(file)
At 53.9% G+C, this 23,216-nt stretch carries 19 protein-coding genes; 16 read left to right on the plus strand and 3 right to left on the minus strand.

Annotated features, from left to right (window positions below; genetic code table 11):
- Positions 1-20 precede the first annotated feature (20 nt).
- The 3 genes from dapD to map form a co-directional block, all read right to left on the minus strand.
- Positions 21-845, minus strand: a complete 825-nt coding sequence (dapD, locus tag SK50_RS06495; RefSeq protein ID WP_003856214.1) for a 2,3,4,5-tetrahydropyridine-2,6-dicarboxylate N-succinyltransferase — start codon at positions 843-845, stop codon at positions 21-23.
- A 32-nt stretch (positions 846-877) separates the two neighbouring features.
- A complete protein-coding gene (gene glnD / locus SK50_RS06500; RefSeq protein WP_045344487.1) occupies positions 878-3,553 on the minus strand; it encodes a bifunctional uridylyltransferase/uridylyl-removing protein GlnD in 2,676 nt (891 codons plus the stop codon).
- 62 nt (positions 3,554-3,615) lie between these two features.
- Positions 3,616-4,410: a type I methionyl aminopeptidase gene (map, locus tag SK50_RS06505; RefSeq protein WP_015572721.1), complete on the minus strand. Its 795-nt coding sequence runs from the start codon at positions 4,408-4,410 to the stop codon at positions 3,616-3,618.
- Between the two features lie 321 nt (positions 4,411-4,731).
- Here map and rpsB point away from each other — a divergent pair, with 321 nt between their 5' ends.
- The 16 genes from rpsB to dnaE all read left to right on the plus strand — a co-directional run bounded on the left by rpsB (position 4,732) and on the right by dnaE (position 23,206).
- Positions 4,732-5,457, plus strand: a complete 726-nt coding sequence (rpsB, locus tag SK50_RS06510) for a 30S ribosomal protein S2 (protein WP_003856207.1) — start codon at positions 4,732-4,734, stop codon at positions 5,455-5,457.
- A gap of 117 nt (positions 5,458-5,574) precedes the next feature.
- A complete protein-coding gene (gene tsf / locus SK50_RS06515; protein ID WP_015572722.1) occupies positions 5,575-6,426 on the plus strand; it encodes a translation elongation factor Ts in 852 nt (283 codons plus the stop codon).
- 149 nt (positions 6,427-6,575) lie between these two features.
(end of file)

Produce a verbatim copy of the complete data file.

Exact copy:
At 53.9% G+C, this 23,216-nt stretch carries 19 protein-coding genes; 16 read left to right on the plus strand and 3 right to left on the minus strand.

Annotated features, from left to right (window positions below; genetic code table 11):
- Positions 1-20 precede the first annotated feature (20 nt).
- The 3 genes from dapD to map form a co-directional block, all read right to left on the minus strand.
- Positions 21-845, minus strand: a complete 825-nt coding sequence (dapD, locus tag SK50_RS06495; RefSeq protein ID WP_003856214.1) for a 2,3,4,5-tetrahydropyridine-2,6-dicarboxylate N-succinyltransferase — start codon at positions 843-845, stop codon at positions 21-23.
- A 32-nt stretch (positions 846-877) separates the two neighbouring features.
- A complete protein-coding gene (gene glnD / locus SK50_RS06500; RefSeq protein WP_045344487.1) occupies positions 878-3,553 on the minus strand; it encodes a bifunctional uridylyltransferase/uridylyl-removing protein GlnD in 2,676 nt (891 codons plus the stop codon).
- 62 nt (positions 3,554-3,615) lie between these two features.
- Positions 3,616-4,410: a type I methionyl aminopeptidase gene (map, locus tag SK50_RS06505; RefSeq protein WP_015572721.1), complete on the minus strand. Its 795-nt coding sequence runs from the start codon at positions 4,408-4,410 to the stop codon at positions 3,616-3,618.
- Between the two features lie 321 nt (positions 4,411-4,731).
- Here map and rpsB point away from each other — a divergent pair, with 321 nt between their 5' ends.
- The 16 genes from rpsB to dnaE all read left to right on the plus strand — a co-directional run bounded on the left by rpsB (position 4,732) and on the right by dnaE (position 23,206).
- Positions 4,732-5,457, plus strand: a complete 726-nt coding sequence (rpsB, locus tag SK50_RS06510) for a 30S ribosomal protein S2 (protein WP_003856207.1) — start codon at positions 4,732-4,734, stop codon at positions 5,455-5,457.
- A gap of 117 nt (positions 5,458-5,574) precedes the next feature.
- A complete protein-coding gene (gene tsf / locus SK50_RS06515; protein ID WP_015572722.1) occupies positions 5,575-6,426 on the plus strand; it encodes a translation elongation factor Ts in 852 nt (283 codons plus the stop codon).
- 149 nt (positions 6,427-6,575) lie between these two features.